Faced with Hank Paulson’s request for $700 billion to bail out troubled banks, everybody has their own idea which they think will work better. Including, heaven help us, Ben Stein:
If we are actually thinking about tossing the Constitution out the window, why not simply annul these credit-default swap contracts? With that done, the incomprehensibly large liability of the banks would cease, and we wouldn’t need this staggering bailout. Shouldn’t we consider making the speculators pay some of the price?
We have survived housing-price corrections before. Why is this one causing so much anguish? It must be the side bets, the credit-default swap bets, multiplying the effect of the housing downturn many times over. Maybe we should just get rid of these exotic bets and start again without them.
Where to start. First, annulling CDS contracts would constitute a massive and completely unanticipated flow of hundreds of billions of dollars away from people who had hedged their credit exposure and towards whiz-bang financial rocket scientists who created synthetic CDOs and other such exotica. Anybody holding a synthetic bond rather than the real thing would get a completely undeserved windfall. And any bank which had hedged its bond and loan exposure would probably go bust overnight.
Second, "the incomprehensibly large liability of the banks" would not cease. Remember that the Treasury plan is to buy up mortgage-backed assets, not credit default swaps. The liability of the banks comes from the fact that they’re holding huge amounts of super-senior CDO tranches and the like on their balance sheets. It does not come from the fact that they wrote, on net, a lot of default protection. That was a problem for AIG and other insurers; as far as we know, it has not been a problem for banks.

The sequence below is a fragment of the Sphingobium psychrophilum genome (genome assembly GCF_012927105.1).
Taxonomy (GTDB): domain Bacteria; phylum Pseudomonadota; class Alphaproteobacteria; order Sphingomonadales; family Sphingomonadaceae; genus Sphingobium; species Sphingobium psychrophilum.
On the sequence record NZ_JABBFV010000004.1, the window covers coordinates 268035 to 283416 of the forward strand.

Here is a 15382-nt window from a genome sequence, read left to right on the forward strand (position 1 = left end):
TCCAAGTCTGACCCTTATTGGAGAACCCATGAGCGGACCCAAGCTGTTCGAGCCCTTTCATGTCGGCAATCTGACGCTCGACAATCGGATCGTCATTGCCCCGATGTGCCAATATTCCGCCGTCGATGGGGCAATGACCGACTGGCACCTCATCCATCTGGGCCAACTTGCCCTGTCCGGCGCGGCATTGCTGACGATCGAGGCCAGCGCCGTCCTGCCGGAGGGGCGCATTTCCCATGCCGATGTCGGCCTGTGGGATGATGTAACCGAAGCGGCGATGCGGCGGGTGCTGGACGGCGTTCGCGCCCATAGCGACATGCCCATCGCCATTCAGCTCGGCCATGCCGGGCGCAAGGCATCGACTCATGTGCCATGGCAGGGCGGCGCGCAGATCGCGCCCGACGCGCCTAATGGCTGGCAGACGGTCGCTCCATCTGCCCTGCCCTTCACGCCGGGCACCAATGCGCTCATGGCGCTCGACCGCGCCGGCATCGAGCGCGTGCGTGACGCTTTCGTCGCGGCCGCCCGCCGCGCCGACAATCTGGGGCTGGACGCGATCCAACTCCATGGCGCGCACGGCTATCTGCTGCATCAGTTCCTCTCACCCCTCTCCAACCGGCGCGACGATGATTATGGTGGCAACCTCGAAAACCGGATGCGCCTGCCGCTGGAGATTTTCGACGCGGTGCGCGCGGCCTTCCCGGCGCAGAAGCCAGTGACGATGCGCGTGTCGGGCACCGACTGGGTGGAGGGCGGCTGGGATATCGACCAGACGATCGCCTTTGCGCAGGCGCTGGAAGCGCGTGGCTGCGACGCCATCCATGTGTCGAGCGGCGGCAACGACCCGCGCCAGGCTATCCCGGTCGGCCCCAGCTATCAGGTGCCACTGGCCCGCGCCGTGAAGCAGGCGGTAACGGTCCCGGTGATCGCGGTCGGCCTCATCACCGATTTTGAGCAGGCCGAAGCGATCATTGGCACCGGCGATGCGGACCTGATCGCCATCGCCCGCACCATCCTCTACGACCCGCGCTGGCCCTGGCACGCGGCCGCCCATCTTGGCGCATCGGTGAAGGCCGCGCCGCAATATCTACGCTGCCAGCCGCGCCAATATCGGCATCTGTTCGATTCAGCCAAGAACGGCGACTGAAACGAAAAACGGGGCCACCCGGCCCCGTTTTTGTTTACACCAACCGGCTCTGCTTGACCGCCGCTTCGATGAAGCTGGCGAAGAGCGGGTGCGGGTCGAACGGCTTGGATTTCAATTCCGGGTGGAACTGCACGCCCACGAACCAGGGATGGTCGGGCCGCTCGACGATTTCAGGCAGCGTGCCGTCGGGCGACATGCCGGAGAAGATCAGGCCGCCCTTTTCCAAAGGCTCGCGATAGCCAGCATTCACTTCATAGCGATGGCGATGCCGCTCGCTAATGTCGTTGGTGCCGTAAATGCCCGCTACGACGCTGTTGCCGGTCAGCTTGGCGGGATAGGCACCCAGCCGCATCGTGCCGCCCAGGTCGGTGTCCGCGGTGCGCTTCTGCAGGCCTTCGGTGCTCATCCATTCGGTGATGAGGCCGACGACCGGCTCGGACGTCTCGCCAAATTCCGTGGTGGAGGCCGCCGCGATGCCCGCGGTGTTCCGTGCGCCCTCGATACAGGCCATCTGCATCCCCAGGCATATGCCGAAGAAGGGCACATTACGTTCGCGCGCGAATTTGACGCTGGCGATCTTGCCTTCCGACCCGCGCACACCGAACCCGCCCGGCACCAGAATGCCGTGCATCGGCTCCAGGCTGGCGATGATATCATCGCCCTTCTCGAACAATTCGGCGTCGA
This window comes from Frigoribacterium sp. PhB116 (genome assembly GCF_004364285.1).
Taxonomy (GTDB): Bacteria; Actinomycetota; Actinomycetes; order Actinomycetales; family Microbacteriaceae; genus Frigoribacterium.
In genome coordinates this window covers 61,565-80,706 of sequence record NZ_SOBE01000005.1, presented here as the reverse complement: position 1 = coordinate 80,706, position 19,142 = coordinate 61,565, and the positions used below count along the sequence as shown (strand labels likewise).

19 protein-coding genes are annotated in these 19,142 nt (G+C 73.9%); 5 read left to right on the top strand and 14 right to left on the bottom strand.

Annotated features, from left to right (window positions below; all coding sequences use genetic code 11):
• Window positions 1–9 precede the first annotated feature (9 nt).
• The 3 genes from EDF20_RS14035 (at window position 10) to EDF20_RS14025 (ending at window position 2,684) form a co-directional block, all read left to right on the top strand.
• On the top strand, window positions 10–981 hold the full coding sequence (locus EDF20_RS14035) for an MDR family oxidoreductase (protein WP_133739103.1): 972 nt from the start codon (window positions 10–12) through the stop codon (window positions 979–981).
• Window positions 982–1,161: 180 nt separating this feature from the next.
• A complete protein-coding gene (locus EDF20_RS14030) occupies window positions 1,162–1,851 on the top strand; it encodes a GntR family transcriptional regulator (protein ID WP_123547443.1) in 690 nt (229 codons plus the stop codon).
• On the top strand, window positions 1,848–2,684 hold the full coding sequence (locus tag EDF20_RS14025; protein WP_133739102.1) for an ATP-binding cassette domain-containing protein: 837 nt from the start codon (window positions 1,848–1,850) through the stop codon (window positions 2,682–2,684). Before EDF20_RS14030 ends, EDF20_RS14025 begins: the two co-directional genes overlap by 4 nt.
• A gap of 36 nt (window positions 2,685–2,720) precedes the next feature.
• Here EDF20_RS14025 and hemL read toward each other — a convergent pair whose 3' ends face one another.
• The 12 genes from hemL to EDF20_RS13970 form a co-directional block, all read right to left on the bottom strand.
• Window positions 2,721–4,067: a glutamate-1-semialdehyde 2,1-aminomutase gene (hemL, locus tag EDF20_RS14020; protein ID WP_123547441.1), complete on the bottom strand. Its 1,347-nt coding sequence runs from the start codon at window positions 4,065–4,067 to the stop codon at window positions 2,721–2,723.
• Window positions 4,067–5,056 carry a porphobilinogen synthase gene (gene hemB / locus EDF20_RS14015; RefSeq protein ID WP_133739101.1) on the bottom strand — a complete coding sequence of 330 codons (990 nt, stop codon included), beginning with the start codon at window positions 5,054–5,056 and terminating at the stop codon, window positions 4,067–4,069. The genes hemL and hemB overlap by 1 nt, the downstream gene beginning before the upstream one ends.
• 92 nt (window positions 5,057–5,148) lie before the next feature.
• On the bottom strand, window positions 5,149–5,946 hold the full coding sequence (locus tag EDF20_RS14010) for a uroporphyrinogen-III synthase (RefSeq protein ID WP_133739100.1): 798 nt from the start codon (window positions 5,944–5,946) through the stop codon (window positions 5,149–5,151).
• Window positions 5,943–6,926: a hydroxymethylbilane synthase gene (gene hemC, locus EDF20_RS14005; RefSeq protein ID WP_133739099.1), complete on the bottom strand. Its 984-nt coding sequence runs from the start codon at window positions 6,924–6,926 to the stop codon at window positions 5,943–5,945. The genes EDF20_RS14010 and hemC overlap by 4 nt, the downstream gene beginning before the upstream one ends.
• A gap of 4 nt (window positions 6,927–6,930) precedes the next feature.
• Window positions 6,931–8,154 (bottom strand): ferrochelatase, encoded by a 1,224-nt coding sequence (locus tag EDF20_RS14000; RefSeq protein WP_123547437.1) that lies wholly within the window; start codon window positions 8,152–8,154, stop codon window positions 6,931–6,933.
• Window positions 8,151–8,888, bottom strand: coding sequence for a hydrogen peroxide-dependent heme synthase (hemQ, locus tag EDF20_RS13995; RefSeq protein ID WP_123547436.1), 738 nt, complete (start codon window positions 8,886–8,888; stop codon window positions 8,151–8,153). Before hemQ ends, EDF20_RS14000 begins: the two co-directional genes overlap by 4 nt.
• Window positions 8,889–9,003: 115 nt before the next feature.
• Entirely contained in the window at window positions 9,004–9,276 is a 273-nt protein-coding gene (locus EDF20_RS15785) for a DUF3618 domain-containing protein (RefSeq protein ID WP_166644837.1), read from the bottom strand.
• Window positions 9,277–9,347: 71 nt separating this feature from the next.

Third, the present financial crisis is not the fault of speculators who happened to be right that mortgage-backed bonds were massively overvalued. Making people pay for being right? Seems like a bad idea to me. Especially since the biggest speculators of all — people like John Paulson and Andrew Lahde — have already unwound their positions and taken their profits.
Fourth, we have not survived a house-price "correction" of this magnitude before. The last time that national house prices dropped this much was during the Great Depression. OK, in a sense you can say we survived the Great Depression. But only with a lot more anguish than is currently being felt.
Fifth, the CDS market does not multiply the effect of the housing downturn. As Stein does, to his credit, understand, a derivatives market such as that in credit default swaps is a zero-sum game. All it can do is transfer risk from one part of the global financial system to another. There’s no magnification going on. AIG was not involved in writing or securitizing mortgages, but it was ultimately brought to its knees by the mortgage market, because it used the CDS market to insure them.
There are well over $10 trillion of residential mortgages in the US. That’s more than enough money right there to cause massive chaos in the financial system if a large proportion of those mortgages all go sour at the same time. By Occam’s Razor, you don’t need to blame the CDS market for this one.
But Ben’s angry — and when he’s angry, he seems to lose the ability to think coherently. A bit like when he’s calm, really.